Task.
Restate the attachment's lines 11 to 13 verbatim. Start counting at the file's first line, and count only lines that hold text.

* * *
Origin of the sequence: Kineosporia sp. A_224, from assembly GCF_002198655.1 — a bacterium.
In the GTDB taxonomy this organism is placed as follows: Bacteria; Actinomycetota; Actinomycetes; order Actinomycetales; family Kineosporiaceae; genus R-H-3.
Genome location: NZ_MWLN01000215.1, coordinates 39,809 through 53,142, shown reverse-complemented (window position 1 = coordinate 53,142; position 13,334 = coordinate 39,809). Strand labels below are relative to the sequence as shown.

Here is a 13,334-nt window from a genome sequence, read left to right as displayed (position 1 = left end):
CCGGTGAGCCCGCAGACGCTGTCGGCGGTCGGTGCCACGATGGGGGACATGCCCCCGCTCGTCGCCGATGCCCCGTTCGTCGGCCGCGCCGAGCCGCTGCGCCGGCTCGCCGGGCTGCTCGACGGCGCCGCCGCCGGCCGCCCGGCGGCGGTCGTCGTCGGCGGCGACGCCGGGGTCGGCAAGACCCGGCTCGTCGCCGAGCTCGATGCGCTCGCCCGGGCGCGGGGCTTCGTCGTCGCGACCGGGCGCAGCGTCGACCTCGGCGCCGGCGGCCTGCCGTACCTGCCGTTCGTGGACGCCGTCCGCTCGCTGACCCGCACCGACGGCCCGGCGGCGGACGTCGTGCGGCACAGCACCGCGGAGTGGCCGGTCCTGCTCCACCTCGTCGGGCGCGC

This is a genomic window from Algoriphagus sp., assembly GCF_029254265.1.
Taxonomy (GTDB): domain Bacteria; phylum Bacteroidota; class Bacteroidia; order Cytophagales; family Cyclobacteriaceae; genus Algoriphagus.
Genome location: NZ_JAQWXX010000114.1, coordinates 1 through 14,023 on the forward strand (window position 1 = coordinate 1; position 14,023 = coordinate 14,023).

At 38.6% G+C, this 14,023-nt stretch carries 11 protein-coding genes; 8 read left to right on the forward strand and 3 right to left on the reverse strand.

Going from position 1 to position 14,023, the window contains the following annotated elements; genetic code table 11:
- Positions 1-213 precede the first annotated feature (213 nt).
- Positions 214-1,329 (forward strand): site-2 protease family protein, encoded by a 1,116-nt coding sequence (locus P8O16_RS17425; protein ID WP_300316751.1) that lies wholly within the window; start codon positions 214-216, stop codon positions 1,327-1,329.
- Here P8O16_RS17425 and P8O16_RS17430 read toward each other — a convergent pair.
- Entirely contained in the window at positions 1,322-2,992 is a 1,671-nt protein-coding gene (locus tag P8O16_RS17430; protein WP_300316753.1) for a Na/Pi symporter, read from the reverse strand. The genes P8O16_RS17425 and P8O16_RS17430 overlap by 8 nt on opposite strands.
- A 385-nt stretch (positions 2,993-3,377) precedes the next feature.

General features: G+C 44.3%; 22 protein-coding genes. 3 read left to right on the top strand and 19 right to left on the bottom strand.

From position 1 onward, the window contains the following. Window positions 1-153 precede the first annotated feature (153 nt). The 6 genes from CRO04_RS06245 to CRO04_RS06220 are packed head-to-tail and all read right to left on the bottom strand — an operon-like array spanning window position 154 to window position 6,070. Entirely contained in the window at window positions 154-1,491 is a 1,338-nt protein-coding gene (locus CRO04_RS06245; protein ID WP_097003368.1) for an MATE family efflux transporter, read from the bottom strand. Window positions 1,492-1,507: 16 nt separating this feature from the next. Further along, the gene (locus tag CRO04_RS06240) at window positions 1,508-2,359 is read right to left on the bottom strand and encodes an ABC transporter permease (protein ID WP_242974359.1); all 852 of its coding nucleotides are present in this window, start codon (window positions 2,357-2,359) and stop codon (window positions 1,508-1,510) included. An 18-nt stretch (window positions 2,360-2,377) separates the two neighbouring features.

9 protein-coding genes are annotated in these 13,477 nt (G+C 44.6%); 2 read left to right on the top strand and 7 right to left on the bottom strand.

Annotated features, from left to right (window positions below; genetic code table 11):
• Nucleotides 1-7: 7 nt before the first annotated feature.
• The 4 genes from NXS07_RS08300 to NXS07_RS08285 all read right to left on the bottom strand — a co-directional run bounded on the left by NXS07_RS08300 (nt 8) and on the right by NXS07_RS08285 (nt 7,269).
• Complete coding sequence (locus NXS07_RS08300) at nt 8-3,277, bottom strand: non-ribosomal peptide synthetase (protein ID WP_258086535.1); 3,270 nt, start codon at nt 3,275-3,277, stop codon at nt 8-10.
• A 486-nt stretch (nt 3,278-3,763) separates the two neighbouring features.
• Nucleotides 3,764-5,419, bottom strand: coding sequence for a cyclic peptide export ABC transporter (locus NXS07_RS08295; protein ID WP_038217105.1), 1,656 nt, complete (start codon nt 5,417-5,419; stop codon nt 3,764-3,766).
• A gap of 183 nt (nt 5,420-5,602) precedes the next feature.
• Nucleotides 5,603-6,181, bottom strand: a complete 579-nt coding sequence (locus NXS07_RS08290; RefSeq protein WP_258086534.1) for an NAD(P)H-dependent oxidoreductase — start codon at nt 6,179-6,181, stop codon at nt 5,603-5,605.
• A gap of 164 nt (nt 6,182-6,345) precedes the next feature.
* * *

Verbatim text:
- Positions 1-213 precede the first annotated feature (213 nt).
- Positions 214-1,329 (forward strand): site-2 protease family protein, encoded by a 1,116-nt coding sequence (locus P8O16_RS17425; protein ID WP_300316751.1) that lies wholly within the window; start codon positions 214-216, stop codon positions 1,327-1,329.
- Here P8O16_RS17425 and P8O16_RS17430 read toward each other — a convergent pair.